Saturday, December 08, 2012

To My Union: No Contract, No Teacher Evaluation System.

It appears that the UFT might be caving in to the City and State pressure and will sign a teacher evaluation system, once some minor "sticking points" are ironed out without negotiating a long overdue teachers' contract.  This is totally unacceptable to me and many of the rank and file.  We are only a handful of unions that were refused the "City pattern", the two 4% raises that all the other City unions received and for our union to surrender their only real bargaining chip for a teacher evaluation system that nobody likes or wants is unbelievable.

I agree with nyc educator, Accountable Talk, NYCDOEnuts, and Ednotes online that the proposed teacher evaluation system should not be implemented but scrapped altogether.  For the DOE it simply is a "gotcha program" that could result in 20% of the teachers rated "ineffective" based upon a previous pilot study using  "junk science" that is proposed for the teacher evaluation system. Furthermore, it will be easy for the Administration to abuse the Dainelson program rubric agreed upon for use by the DOE and our union to further increase teacher "ineffective" ratings.

The "value added measurement" (VAM)  that is 20% of the teacher evaluation system is simply "junk science" and discriminates against teachers who have high needs and economically disadvantaged students.  Even the State admits that they must use an "adjustment factor" to account for English Language Learners, Special Education, and Economically disadvantaged students in the VAM calculation and admits that the "adjustment factor" is a work in progress and may not accurately reflect real academic outcomes.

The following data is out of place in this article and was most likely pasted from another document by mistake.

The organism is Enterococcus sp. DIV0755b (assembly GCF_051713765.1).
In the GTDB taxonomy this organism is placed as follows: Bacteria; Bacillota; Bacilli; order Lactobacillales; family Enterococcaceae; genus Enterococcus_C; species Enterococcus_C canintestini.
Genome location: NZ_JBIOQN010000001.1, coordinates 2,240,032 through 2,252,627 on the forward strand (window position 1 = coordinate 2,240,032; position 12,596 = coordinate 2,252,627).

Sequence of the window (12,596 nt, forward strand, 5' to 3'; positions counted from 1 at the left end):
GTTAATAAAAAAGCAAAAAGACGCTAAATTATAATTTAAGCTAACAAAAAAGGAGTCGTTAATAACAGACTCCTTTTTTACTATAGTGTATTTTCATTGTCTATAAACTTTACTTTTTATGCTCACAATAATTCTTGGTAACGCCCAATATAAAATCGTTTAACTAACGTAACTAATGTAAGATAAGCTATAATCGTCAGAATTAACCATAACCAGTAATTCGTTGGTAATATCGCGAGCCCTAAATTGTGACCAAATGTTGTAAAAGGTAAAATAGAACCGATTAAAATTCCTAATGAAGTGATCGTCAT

I can just see how a vindictive Administrator would push some of the worst preforming and behaving students into a class which will disrupt the learning environment for the teacher he or she does not like or want and switch higher achieving students into a class of a teacher she likes.  The potential for abuse is very real and the teacher evaluation system would be the nail in the coffin of the targeted teacher.  Remember, only 13%^ of those teachers rated "ineffective" would have real "due process" while the other 87% should be looking for another job.  Therefore, the teacher evaluation system is really a termination program that an Administrator can manipulate to remove a teacher he or she wants out of the school.

We should not be held hostage by the City and State when the DOE budget is 22 billion dollars and withholding a measly $250 million dollars of extra funding is a drop in a bucket and can be easily absorbed by the Tweed bureaucracy, assuming the State follows through and actually withholds the extra money.  No contract, no teacher evaluation system.  Hear that Michael Mulgrew? Better yet how about letting the members vote on it?


Teachmy class MrMayor said...

Chaz, you mean things like giving a teacher a class full of kids that are off track and have failed the class for a myriad of reasons, put it near the end of the day where they are likely not to go (as they have already proven in the past, by their record), and not tell the teacher, so they can approach the class in a much different method, knowing what they were up against, and it be the only class of its type?? Those type of vindictive things?

Anonymous said...

Agree 100%

zulma said...

Or the 1st period class that starts at 7:45 a.m. or 8 a.m. and there's only 4-7 kids out of 34 showing up. The veteran teacher has a well-detailed, engaging lesson with all the materials and various visual aids for all 34 kids, and have proof that the teacher has sent letters, made calls to parents, and have spoken to the students,who cut his/her class, during the course of the day and administration comes in to do an informal and formal observation in the same week. That's the teacher who will most likely get an expected u-rating (unfair of course, if only the "u" meant that).

Anonymous said...

I teach a class of 32 with 24 current & 4 former ELLs. I am not a certified ESL/TESOL teacher and only 4 students are being pulled-out for ESL services.

To use last year's state test as the baseline against the upcoming Common Core stadards-based test to calculate my value-added is insane. The email sent to teachers from Shael about the anticipation of drops in scores tells me all I need to know about how many points I am likely to earn.